JUNEAU, Alaska — The Mendenhall Valley Library was overrun with robots July 11, as local kids participated in the summer program's first Science Friday event — Robot Garage. Kids gathered and grouped up to build real, functioning terrestrial robots to learn about robotics, engineering and good old-fashioned teamwork.
Not only did the kids get to construct and interact with robots, they also had the opportunity to talk to robot experts from the Museum of Flight in Seattle via a video conference.
"The event is a combination of a video conference with the Museum of Flight, using the OWL (online learning) system to connect with them to talk about the history of robots, where things are going in the field and the kind of things they can be used for such as in space, in the home and just everyday use," said Beth Weigel, programming and events coordinator for Juneau Public Libraries.
Beginning with a brief history of robots and a glimpse of what they hold for the future, the kids were then grouped off and given the tools they needed to construct their own robots.
The Museum of Flight sent ten boxes to the library, each filled with the necessary tools needed to build a robot.
"Each individual kit has wires and motors along with dozens of connector pieces, wheels and effectors, etc.," said Sarah Knights, outreach coordinator for The Museum of Flight. "They are more remarkable by the lack of instructions. The students receive no instruction on building the robots, they must figure out their own challenge. I've done hundreds of Robot Garage programs and have never seen the exact same robot created twice."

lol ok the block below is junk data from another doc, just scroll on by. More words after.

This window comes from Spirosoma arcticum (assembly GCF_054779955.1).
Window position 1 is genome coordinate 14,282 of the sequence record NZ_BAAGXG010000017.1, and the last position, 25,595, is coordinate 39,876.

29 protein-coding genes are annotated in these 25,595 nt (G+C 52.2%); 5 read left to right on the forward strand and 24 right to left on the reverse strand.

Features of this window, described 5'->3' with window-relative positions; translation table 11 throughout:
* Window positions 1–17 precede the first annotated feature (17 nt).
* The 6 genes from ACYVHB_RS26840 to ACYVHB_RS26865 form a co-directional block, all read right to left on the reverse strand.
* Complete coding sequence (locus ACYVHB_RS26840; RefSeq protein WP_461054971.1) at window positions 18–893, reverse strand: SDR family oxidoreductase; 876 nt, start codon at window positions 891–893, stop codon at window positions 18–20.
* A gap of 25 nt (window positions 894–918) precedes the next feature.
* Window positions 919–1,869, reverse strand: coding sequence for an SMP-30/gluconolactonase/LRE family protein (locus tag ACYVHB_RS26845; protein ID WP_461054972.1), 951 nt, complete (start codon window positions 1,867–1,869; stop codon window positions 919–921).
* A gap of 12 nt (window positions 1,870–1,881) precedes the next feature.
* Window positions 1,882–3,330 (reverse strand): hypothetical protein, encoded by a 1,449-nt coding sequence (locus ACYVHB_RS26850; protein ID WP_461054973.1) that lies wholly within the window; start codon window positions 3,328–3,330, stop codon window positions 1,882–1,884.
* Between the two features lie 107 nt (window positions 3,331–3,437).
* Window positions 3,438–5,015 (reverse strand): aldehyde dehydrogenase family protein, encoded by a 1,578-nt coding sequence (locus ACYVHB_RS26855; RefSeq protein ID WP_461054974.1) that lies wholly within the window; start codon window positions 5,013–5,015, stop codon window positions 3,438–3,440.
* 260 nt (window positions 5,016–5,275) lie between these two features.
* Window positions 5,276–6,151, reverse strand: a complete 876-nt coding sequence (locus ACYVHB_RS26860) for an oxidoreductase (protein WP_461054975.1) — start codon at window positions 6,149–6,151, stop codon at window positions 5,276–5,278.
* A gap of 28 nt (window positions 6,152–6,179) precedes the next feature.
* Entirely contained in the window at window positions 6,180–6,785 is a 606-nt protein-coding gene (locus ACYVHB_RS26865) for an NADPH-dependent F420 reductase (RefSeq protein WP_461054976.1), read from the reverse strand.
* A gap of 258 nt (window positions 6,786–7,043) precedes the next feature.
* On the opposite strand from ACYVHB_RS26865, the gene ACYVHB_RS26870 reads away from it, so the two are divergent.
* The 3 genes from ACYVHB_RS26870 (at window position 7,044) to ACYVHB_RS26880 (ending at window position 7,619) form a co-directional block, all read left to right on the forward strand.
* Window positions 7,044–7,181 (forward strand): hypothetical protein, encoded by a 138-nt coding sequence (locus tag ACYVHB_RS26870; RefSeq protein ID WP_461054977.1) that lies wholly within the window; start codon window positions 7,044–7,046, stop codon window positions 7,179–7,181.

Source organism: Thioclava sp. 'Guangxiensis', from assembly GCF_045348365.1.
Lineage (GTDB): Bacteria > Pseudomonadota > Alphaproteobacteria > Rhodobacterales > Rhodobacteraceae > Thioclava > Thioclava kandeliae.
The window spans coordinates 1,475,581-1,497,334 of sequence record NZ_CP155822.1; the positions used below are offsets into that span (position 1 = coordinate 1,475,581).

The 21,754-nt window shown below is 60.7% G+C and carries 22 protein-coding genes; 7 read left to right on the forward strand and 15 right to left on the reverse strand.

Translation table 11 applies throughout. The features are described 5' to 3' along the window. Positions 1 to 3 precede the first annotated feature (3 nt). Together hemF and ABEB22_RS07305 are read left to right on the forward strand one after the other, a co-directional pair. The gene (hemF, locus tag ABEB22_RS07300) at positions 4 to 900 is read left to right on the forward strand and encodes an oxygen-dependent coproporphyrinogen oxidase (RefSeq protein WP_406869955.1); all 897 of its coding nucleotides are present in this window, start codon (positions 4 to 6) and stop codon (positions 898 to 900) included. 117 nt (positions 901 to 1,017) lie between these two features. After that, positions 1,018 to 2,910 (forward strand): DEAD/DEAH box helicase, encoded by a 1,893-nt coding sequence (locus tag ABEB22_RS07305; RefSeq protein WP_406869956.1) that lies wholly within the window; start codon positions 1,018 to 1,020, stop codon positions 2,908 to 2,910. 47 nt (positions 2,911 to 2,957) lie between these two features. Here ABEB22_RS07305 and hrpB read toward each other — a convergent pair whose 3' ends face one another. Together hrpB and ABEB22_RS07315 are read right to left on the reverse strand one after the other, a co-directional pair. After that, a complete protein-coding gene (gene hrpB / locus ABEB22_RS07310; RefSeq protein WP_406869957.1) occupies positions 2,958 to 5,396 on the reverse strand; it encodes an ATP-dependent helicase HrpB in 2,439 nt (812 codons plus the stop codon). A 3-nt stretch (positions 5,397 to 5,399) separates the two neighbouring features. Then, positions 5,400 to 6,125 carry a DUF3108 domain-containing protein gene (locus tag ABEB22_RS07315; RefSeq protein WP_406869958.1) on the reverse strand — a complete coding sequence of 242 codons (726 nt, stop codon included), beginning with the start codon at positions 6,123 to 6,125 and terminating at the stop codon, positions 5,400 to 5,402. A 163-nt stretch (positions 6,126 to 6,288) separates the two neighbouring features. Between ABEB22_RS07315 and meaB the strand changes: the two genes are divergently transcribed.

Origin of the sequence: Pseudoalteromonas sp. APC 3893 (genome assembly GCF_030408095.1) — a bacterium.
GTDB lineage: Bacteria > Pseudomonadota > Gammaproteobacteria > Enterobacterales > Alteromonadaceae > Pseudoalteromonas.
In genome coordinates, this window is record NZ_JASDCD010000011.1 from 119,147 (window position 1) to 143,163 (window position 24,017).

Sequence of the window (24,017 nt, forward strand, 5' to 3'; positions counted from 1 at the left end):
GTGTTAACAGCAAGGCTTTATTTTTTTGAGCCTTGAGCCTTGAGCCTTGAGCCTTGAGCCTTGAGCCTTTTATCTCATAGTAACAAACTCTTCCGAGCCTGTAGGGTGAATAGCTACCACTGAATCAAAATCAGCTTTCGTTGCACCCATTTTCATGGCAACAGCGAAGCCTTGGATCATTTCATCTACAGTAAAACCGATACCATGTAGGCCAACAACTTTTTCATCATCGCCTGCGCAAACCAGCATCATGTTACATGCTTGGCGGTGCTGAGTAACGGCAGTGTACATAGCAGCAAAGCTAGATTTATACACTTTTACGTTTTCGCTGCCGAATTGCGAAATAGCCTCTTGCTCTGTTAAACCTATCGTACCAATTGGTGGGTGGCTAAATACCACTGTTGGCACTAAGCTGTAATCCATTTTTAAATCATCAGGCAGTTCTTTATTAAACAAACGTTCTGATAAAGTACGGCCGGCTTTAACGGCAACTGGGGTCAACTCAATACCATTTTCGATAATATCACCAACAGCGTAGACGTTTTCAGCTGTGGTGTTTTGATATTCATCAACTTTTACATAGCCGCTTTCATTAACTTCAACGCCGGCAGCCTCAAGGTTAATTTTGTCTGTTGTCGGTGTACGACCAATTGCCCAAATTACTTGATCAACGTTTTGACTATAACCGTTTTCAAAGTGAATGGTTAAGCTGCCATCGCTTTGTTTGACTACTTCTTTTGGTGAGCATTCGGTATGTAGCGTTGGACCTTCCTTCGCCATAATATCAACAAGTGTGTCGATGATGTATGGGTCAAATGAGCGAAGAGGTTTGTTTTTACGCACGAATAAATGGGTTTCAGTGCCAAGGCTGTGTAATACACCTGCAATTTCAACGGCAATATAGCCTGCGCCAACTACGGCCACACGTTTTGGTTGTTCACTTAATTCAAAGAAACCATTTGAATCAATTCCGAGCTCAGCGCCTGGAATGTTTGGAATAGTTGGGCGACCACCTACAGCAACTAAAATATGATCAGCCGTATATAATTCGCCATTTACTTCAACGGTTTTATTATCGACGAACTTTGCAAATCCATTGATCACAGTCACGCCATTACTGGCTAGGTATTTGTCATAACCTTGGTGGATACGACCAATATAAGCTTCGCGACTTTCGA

Robot Garage is part of The Museum of Flight's outreach and distance learning programs. Since the inception of the programs, the museum has worked with students in 10 states and two Canadian provinces. This is the seventh program hosted in Alaska.
"Distance learning is a great way to reach student's who aren't able to access engaging, informal education programs locally," Knights said. "We mail the robot kits to the schools, library, or community center in advance so the day of the program the students will be able to engineer their own robots."
Robot Garage also marks the first of four Science Fridays, a series of events hosted by Juneau Public Libraries to engage youth in multiple aspects of science, including robots, ocean chemistry and fueling and containing fires.
"This is all incorporated with the STEM (Science, Technology, Engineering and Math) program," said Weigel. "Often times, kids in this age group lose interest in science. This is to keep them interested, keep them curious and if they want, to go on to have a career in science."
According to the STEM website, "STEM is not just learning a set of facts or memorizing a process: it is an understanding of how individual objects or systems operate. It is also a way of thinking, approaching problems and sustaining a sense of wonder."
With the overall goal in mind, Juneau libraries set up their science-themed Friday's to follow that initiative.
"The goal is to make a robot, to meet the challenge, to meet new people with the same interest and with that, to continue to be intrigued by science and want to continue to study in the area," Weigel said.
That mission is aligned with the program goal of the museum.
"Our hope is that students will walk away from the program thinking that robots are awesome," Knights said. "By the end of the program, every student will have built a rover using only their own creativity and ingenuity; it is one step in helping them understand that engineering isn't an intimidating field, but something they actually do every day."
Information from: Juneau (Alaska) Empire, http://www.juneauempire.com